Erin Law and her friends are Damaged Children. At least that is the label given to them by Maureen, the woman who runs the orphanage that they live in. Damaged, Beyond Repair because they have no parents to take care of them. But Erin knows that if they care for each other they can put up with the psychologists, the social workers, the therapists -- at least most of the time. Sometimes there is nothing left but to run away, to run for freedom. And that is what Erin and two friends do, run away one night downriver on a raft. What they find on their journey is stranger than you can imagine, maybe, and you might not think it's true. But Erin will tell you it is all true. And the proof is a girl named Heaven Eyes, who sees through all the darkness in the world to the joy that lies beneath.
Readers spellbound by the intriguing characters and surrealistic flavor of Almond's previous works will be eager to dive into the murky waters of this third novel, set in a riverside orphanage. Erin Law, one of the "damaged" orphan children residing at Whitegates, eloquently recounts her earliest happy memories of her mother and the way the woman's voice and touch have remained with her. One day, Erin sets out on a remarkable adventure-cum-rescue mission, with fellow orphan friends January and Mouse on a homemade raft. ("Some people will tell you that none of these things happened. They'll say they were just a dream that the three of us shared.") Their vessel gets stuck in the mire on the Black Middens, a muddy sinkhole of a place every bit as haunting and surreal as the hideout in Skellig or the abandoned mines of Kit's Wilderness. The children discover two strangers who live alongside the Middens in a dilapidated settlement: Heaven Eyes, a ghostlike girl with webbed hands (so named because "her lovely eyes... saw through all the trouble in the world to the heaven that lies beneath"), and "Grampa," her ancient caretaker. Here the children slowly unravel mysteries about the crumbling town, its muddy banks holding many treasures and the tragic history of Heaven Eyes. Possessing a rare understanding of human frailties, impulses, desires and fears, the author boldly explores the gray area between reality and imagination, and the need to construct one's own legends in order to survive. His tantalizing settings and poetic narrative have a lingering effect, much like a prophetic dream. Ages 9-12.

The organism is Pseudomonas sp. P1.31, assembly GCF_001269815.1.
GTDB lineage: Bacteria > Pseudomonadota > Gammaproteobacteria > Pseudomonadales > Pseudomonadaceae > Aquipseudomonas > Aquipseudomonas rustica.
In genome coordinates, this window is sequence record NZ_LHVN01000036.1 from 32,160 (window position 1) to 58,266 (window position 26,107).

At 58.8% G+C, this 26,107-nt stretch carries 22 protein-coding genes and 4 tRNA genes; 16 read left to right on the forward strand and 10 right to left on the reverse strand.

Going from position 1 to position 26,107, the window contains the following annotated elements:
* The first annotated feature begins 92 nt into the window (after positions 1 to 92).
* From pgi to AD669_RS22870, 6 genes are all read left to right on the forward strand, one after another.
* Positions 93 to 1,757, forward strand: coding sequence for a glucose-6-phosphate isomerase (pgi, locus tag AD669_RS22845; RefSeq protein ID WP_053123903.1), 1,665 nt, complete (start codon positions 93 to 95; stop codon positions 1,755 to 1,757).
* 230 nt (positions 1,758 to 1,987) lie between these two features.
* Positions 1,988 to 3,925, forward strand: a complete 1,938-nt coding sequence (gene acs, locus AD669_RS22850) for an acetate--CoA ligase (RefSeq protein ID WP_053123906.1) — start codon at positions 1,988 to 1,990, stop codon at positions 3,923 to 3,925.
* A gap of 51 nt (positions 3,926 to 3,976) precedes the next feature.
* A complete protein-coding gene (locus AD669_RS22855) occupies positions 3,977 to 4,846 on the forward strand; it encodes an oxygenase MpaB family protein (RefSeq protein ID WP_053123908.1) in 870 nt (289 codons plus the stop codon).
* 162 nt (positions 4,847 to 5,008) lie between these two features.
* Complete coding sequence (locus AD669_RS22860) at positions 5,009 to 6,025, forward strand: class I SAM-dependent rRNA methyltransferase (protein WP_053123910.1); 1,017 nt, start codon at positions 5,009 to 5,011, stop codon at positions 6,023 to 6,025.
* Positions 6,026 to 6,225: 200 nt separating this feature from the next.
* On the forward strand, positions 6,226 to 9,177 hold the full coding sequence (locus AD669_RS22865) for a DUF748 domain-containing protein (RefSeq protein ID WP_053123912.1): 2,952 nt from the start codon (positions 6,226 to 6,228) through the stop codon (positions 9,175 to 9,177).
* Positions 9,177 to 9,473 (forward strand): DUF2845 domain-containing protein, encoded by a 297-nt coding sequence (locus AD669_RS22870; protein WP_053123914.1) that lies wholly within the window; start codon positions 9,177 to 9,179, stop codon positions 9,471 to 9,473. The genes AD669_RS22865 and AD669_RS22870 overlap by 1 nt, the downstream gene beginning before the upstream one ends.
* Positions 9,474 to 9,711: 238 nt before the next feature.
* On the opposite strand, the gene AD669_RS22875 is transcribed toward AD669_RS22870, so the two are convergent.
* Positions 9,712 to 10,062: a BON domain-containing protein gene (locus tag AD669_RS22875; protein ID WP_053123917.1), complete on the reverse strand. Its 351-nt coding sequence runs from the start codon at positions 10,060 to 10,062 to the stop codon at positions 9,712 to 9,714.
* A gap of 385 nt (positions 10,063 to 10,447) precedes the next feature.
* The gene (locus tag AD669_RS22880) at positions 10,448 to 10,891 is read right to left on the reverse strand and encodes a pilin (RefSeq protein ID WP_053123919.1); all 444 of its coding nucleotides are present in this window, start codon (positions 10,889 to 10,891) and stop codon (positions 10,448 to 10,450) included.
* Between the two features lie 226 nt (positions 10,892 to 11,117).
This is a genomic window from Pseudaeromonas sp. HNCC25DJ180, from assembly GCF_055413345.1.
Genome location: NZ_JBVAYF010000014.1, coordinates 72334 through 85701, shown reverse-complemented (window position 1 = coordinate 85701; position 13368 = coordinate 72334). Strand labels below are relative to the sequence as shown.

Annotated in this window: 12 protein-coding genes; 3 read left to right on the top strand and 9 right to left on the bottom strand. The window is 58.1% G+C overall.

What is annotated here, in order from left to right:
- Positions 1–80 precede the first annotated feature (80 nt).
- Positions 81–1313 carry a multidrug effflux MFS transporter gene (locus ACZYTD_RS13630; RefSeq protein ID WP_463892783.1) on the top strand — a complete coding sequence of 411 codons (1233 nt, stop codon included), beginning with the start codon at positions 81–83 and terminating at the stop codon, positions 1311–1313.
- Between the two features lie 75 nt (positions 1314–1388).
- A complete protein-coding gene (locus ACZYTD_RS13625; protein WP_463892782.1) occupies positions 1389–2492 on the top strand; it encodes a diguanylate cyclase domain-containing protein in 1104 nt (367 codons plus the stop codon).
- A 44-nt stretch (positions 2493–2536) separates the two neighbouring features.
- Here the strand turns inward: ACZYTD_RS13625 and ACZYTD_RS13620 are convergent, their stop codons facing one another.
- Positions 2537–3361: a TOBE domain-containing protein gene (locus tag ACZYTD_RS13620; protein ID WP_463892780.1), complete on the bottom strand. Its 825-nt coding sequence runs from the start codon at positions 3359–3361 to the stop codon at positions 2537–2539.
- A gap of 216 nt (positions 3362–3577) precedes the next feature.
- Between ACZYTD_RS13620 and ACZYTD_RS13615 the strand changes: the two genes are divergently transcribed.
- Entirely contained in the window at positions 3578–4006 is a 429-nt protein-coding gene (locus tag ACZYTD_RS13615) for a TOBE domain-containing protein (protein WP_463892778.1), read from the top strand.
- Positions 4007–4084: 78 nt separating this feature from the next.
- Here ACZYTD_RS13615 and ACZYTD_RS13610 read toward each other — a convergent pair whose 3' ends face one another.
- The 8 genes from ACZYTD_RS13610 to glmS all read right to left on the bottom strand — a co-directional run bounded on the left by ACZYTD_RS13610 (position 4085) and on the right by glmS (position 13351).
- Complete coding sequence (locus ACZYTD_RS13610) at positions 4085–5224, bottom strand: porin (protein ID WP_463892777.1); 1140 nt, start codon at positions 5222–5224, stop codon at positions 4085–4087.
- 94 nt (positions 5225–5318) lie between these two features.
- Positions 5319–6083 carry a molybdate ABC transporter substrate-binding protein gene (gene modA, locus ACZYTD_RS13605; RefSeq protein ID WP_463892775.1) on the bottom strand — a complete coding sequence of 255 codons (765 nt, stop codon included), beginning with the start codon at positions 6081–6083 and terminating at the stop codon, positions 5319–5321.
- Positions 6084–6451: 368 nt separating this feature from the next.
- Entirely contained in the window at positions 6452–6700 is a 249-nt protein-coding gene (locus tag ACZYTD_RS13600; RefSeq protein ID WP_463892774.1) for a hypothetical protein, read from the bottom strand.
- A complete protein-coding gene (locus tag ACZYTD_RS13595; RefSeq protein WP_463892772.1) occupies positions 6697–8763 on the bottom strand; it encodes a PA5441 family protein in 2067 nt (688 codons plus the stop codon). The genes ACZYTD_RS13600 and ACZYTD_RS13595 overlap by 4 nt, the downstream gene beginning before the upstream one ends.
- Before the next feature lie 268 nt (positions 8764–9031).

Copyright 2001 Cahners Business Information, Inc.
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October 06, 2002
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Excerpt from Heaven Eyes by David Almond
The Middle of the World
She started with The Universe. Then she wrote The Galaxy, The Solar System, The Earth, Europe, England, Felling, Our House, The Kitchen, The White Chair With A Hundred Holes Like Stars, then her name, Margaret, and she paused.
"What's in the middle of me?" she asked.
"Your heart," said Mary.
She wrote My Heart.
"In the middle of that?"
"Your soul," said Catherine.
She wrote My Soul.
Mam reached down and lifted the front of Margaret's T-shirt and prodded her navel.
"That's where your middle is," she said. "That's where you were part of me."
Margaret drew a row of stick figures, then drew concentric rings growing out from each of them.
"Where's the real middle of the world?" she said.
"They used to think the Mediterranean," said Catherine. "Medi means middle. Terra means world. The sea at the middle of the world."
Margaret drew a blue sea with a green earth around it.
"There was another sea at the edges," said Catherine. "It was filled with monsters and it went right to the end of the world. If you got that far, you just fell off."
Margaret drew this sea. She put fangs and fins for monsters.
"There's no end, really, is there?" she said.
"No," said Catherine.
"And there's no middle, is there?"
Mam prodded Margaret's navel again.
"That's the middle of the world," she said.
Later that day we went to the grave. Colin rushed home from Reyrolle's on his Vespa for lunch. He bolted his food and rattled away again. We heard the scooter taking him on to Felling Bank and down toward the square.